Just the one – but considering he’s a glowering, efficiency-minded bureaucrat, I don’t expect him to make it to hour 12. But “24” is at its most impressive with finding new, crazier reasons to switch bosses. You thought “Poisoned by radiation and flying a nuclear bomb to an unpopulated area as a dying act of heroism” was good? You could not have expected “Schizophrenic daughter commits suicide in the office infirmary” (a season that resulted in FOUR boss-switches), or “Sean Astin gets bullied by his crackhead sister, takes it out on the staff with increasingly panicked megalomania, then finally redeems himself by choking on poison” (a mere three boss-switches that season).

What about a left-field character development?
Again, there aren’t a lot of characters left to actually change from year to year. Season 4’s re-introduction to former CTU head Tony as an angry, unemployed layabout was pretty good since it actually made a level of sense (last year’s “Tony – who we saw die – is actually alive and working with bad guys”? Less so). But this year, they’ve only got the redheaded agent from last year to play with. Apparently ONE DAY with Jack Bauer was enough to drive her completely off her nut, and now she is suicidal and sawing off suspects’ thumbs and wearing heavy eyeliner so you know she’s In a Bad Way (to be fair, Jack did tell her to threaten a baby to extract info from its mom, so…not completely unbelievable).

Has anything egregiously stupid happened yet?
Not yet. But Kim Bauer didn’t get stuck in that cougar trap until half-way into season 2, so there’s plenty of time.

So, based on previous seasons, I’d say this year is at a B- grade for ludicrous plotting and half-assed characterization, but on the upside, it hasn’t blown its wad by having Jack shoot his partner, vomit, and watch Valencia, CA get blown up by a nuke in the span of 30 seconds FOUR EPISODES INTO A SEASON . Sometimes a slow burn is best.

  1. Moff says:

    Wait, there is boss turnovermultiple boss turnover — midseason on a show where a season only covers a single day?

  2. Jeff Holland says:

    And now you’re starting to get the retarded glory that is 24.

    In fact, in season 4, the boss turnover went from boss whose daughter just killed herself, to the UNEMPLOYED EX-CONVICT who used to run CTU, to his EX-WIFE, to HER boss/brief-boyfriend. In the course of four or five hours.

    Season 4 was one of the good seasons, too.

  3. Tad says:

    I continue to be amazed by how little they seem to plan beyond the first 8 hours or so every season. Last season, they had 2 years to write and even shut down production for awhile to fix up the scripts, and it still seemed like they were making it up from complete scratch by hour 12. I think the first season was the best of the ones I’ve seen in terms of keeping a strong story arc over the entire season, and even that one had an hour or two of Jack’s wife randomly getting amnesia.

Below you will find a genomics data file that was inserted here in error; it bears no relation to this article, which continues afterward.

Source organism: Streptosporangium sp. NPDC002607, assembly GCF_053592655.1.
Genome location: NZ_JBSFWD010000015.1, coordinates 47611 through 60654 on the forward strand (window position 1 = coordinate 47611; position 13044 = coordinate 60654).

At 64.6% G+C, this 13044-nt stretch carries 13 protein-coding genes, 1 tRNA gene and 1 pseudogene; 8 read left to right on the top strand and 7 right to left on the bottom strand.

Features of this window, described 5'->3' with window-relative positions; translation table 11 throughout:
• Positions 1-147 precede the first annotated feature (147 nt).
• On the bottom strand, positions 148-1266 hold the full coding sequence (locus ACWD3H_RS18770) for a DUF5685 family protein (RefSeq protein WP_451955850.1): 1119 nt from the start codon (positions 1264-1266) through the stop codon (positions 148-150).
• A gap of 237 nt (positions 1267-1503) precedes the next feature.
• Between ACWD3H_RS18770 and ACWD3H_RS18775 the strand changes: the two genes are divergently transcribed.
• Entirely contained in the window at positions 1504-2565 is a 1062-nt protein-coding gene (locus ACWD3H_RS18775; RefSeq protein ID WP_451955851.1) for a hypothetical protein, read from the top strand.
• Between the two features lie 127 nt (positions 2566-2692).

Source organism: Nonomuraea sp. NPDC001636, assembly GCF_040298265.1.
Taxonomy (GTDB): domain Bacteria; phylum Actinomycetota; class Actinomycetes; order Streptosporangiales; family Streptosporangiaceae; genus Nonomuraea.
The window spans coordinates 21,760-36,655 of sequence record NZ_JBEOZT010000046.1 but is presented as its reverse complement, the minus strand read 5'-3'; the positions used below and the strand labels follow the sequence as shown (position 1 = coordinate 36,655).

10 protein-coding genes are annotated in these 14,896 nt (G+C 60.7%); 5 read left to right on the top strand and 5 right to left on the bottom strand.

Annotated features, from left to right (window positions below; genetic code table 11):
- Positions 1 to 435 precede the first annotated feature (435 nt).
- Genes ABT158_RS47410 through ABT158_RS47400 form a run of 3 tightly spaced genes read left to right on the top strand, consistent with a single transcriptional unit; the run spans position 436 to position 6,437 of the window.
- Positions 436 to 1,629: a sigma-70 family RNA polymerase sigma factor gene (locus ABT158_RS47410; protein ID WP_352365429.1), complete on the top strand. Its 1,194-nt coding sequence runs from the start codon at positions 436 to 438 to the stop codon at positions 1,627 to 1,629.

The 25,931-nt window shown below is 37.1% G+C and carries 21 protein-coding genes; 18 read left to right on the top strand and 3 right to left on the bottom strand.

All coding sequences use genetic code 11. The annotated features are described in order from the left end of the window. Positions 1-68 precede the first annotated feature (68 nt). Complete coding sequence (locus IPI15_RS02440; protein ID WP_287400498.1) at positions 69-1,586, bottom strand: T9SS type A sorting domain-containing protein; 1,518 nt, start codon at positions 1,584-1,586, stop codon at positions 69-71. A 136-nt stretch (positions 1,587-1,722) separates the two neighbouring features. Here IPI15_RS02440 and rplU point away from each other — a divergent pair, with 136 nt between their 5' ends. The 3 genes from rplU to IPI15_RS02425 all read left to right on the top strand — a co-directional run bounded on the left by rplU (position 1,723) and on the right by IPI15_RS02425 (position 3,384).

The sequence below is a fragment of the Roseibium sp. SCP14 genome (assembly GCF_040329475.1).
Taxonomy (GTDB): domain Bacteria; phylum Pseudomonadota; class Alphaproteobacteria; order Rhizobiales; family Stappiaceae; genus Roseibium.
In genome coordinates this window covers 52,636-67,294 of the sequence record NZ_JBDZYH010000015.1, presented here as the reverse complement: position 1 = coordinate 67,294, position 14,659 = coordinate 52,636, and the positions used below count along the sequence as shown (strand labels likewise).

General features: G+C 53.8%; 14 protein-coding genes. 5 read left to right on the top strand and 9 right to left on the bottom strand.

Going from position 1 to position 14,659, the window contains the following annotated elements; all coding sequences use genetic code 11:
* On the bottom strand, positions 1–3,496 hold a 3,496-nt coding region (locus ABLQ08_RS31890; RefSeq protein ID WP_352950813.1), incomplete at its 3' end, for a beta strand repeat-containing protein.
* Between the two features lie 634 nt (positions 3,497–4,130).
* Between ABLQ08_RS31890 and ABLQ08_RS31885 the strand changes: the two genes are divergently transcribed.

But its so much fun!! I am looking forwards to Renee out-Jacking Jack the next few hours at least!

  4. Jesse LaJeunesse says:

    Wow. You just perfectly summed up why this show is so terrible, and yet somehow you like it? I admit I watched almost 5 seasons, and I can’t blame that entirely on having Blockbuster-flix at the time and it being the only worthwhile thing at my local video store. But I GOT OUT, and never looked back. I can’t imagine people subjecting themselves to this show for this long! I’ve heard it’s better watched week to week, so you can let the…events sink in. But…gah. This is forcing me to use elipses!

  5. Jeff Holland says:

    Ellipses are our friends, Jesse. They…make it look like we’re really…THINKING. About what we say. (Or they give writing a kind of Shatner-esque vibe. Win-win!)

    Recognizing all the things that are terrible doesn’t preclude enjoyment of it. It just takes a little extra work. And I am a man willing to do that work!

    Joking aside, at a certain point, you become pretty invested in the continuing, ever-escalating torment of Jack Bauer as a byproduct of his relentless devotion to Getting the Job Done. Pretty much the only through-line that not only makes sense, and also undeniably compelling. And so you find ways of putting up with all the other stuff.

    Drinking games, and the like.